|Photo: Clive Barda|
But where was all that? When Antonio Pappano launched into a slow account of the act-three prelude, whose world-weary melancholy presages Hans Sachs’s famous Wahn monologue, it came as a shock. In the preceding couple of hours there had been little sense that anything on stage should be taken terribly seriously. Pappano’s conducting had a lively forward momentum to it, but his cast, with only one native German speaker among them in Wolfgang Koch’s mellow, underpowered Sachs, struggled to get a lot of Wagner’s wordy, punning libretto across. There was often a sense of rush and an attendant untidiness; too rarely did Wagner’s glorious score soar.
Matters did improve a little in the third act, but the great orchestral swoon as Walter arrives in his finery was undermined by the fact that that finery made Simon O’Neill look more like Liberace than the liberator of German art. The Quintet was marred by the slight flatness of Emma Bell’s Eva and the piercing quality of O’Neill’s unsubtle tenor. The gradual sense of excitement as we are led by trump and drum to the Festwiese, meanwhile, was undercut by the staging: as Wagner’s score opened up into grand public ceremony, everything remained encased with the same chunky green frame that had confined the model Nuremberg of Act Two. The various guilds marched ludicrously around in circles, smirking like Dad’s Army on manoeuvres. Perhaps it was all designed to take us away from other Nuremberg associations; if it was, then Vick’s is a production that seems even more inadequate to deal with this work. And while there were enough good things in purely musical terms to provide a stirring conclusion to the evening, it all seemed rather two-dimensional.
Perhaps the production’s shortcomings were emphasised by a cast that fell a little short of what one might expect from Covent Garden. A lot of it was made up of veterans of the Royal Opera stage, some of whom sounded fresher than others. John Tomlinson’s Veit Pogner bellowed and flailed in customary fashion, imbuing the character—a personification of bürgerlich propriety—with an inappropriately fiery-eyed earnestness. Donald Maxwell sounded woolly at the top as Fritz Kothner, and Robert Lloyd blasted out the Nightwatchman’s brief lines—for technical reasons, one imagined, rather than interpretative ones.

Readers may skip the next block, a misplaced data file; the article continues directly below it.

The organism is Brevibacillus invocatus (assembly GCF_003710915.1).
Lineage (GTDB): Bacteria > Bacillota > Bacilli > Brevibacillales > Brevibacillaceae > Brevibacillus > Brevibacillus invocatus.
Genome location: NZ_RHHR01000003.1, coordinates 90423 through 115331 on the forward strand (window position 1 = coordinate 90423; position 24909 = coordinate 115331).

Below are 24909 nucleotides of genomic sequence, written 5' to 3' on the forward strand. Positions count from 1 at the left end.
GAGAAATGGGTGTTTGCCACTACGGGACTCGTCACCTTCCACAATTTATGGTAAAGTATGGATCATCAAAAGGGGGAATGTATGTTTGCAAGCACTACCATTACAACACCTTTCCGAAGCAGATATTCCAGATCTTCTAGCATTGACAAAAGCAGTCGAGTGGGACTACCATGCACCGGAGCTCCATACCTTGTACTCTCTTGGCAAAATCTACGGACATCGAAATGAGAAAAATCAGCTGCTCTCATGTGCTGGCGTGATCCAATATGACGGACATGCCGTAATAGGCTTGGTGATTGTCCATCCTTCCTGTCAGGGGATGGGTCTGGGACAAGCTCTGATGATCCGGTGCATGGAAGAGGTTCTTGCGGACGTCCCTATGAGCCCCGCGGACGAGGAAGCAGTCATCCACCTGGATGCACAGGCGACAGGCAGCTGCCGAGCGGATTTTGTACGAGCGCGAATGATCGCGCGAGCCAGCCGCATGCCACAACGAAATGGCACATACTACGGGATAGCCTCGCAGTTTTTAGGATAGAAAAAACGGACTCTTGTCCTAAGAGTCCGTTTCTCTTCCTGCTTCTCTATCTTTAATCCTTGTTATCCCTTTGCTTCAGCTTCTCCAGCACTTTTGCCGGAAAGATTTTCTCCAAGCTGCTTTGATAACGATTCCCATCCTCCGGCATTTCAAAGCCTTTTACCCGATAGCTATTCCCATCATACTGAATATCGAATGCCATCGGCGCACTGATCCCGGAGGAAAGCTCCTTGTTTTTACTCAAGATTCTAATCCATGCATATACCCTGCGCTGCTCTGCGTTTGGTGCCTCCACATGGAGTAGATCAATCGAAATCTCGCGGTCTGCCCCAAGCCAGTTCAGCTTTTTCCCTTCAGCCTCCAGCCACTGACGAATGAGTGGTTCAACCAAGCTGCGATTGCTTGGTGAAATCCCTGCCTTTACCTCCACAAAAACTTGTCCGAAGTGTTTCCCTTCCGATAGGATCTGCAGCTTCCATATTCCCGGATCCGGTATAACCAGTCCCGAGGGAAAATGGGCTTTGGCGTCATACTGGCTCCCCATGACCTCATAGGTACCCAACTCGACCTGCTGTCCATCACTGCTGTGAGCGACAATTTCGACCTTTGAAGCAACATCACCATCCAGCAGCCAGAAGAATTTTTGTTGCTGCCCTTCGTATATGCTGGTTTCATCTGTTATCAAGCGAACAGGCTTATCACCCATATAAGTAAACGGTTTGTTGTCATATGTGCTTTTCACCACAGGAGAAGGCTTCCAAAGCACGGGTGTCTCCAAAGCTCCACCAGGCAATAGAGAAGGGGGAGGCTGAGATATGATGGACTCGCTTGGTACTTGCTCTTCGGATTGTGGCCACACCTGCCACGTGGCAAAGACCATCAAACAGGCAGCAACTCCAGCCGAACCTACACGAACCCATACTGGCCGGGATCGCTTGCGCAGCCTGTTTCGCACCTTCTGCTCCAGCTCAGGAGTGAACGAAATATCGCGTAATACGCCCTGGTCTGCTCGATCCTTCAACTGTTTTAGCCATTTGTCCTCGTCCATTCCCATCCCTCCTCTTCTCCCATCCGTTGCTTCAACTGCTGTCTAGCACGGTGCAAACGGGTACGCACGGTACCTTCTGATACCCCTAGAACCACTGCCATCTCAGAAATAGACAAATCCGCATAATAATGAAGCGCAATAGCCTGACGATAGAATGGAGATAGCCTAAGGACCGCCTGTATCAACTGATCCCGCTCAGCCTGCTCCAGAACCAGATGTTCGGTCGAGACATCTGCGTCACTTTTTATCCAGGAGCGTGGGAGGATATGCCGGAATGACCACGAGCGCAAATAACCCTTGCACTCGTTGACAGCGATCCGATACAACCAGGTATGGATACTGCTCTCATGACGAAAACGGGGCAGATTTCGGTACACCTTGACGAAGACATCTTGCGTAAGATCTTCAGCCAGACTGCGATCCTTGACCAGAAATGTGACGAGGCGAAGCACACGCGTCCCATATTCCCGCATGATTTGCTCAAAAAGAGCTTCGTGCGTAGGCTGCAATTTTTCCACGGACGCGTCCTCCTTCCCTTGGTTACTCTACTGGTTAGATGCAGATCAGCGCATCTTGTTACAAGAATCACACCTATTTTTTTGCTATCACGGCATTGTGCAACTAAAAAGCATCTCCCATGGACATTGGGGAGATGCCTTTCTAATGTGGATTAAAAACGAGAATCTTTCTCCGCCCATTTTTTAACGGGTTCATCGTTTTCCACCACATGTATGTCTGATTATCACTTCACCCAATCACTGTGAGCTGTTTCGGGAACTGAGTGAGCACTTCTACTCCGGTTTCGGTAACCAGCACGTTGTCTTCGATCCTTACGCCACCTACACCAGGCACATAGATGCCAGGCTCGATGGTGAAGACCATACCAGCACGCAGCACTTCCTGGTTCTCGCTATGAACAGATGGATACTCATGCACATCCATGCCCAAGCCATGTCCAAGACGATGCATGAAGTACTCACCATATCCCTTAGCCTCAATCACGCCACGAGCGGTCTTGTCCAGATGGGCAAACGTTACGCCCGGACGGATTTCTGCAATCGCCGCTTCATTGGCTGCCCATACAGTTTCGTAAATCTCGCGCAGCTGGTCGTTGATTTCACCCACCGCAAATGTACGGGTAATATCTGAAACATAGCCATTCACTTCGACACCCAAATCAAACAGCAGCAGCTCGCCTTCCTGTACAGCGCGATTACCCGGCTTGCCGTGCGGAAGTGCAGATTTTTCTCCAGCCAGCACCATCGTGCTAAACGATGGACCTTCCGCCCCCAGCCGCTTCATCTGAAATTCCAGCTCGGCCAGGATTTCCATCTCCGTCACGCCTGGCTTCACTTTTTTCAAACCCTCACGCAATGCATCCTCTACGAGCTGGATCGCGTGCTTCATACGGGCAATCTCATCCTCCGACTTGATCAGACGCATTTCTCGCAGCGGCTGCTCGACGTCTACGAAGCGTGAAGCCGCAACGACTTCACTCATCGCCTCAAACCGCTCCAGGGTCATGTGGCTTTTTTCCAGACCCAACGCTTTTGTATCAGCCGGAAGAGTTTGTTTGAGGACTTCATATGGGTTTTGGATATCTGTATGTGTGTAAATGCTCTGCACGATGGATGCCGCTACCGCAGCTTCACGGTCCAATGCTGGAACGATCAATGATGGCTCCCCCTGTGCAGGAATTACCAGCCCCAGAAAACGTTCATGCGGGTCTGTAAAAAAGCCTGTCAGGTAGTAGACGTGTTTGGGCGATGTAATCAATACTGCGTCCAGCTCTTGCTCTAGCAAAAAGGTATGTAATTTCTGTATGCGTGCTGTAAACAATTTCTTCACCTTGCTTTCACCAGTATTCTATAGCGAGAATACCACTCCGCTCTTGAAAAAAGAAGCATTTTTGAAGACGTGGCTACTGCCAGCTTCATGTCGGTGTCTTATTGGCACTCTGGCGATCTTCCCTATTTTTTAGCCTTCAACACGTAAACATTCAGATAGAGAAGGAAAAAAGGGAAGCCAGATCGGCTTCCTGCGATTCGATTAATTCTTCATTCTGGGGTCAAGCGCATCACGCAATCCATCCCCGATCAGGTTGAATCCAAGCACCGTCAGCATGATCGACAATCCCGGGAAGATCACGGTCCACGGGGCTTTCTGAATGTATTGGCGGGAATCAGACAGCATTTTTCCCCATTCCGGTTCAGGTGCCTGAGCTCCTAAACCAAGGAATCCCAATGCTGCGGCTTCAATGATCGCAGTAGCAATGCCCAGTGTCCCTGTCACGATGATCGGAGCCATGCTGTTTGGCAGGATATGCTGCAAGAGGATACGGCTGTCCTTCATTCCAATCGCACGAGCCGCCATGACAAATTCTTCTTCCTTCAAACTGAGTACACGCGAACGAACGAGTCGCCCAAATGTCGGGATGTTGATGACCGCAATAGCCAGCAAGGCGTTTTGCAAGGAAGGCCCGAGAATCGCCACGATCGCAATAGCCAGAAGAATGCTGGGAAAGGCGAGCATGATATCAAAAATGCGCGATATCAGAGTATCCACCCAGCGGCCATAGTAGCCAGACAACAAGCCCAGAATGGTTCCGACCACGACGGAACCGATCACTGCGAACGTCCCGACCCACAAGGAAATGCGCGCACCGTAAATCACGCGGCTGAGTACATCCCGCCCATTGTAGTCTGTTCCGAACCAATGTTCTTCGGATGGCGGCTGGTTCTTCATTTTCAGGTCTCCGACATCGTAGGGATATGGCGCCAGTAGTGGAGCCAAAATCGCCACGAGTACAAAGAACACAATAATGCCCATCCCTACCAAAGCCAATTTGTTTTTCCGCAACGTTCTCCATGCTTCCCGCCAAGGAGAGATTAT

|Photo: Clive Barda|
O’Neill’s Walter was secure and reliable, but hardly endearing. The acting was wooden and the singing short on grace and warmth. He seemed so concerned with maintaining a legato line that most of the words counted for little. Emma Bell’s Eva was charming but underwhelming, even if here—particularly in conjunction with Heather Shipp’s feisty Magdalene—there was some unusually detailed and imaginative acting. Toby Spence’s David, by contrast, was almost too vibrant a stage presence. The voice is bigger than we’re used to for the role, something which brought advantages and disadvantages: the sound was bright and engaging; he struggled to bring the necessary pernickety cleanliness to the wordier sections of Act One. Koch’s Hans Sachs, meanwhile, was a size smaller than we’re used to, and, as an inevitable result, he struggled to assert himself, and his words were often lost under the orchestral blanket. He’s youthful and rather likeable as the character, but, while this was a high-economy Sachs that lasted the course pretty well, one often wished for it to move up a gear.
Musically I’m sure this revival will settle down and tighten up, but I feel a slight jealousy for those with tickets to hear it when the Royal Opera hit the road to head for a performance in Birmingham’s Symphony Hall on 11 January. The jury might be out on whether Bryn Terfel’s Sachs will improve on Koch’s, but the Welsh baritone can certainly command a stage. At that concert performance, though, the opera’s challenging ambiguity might be better able to shine through.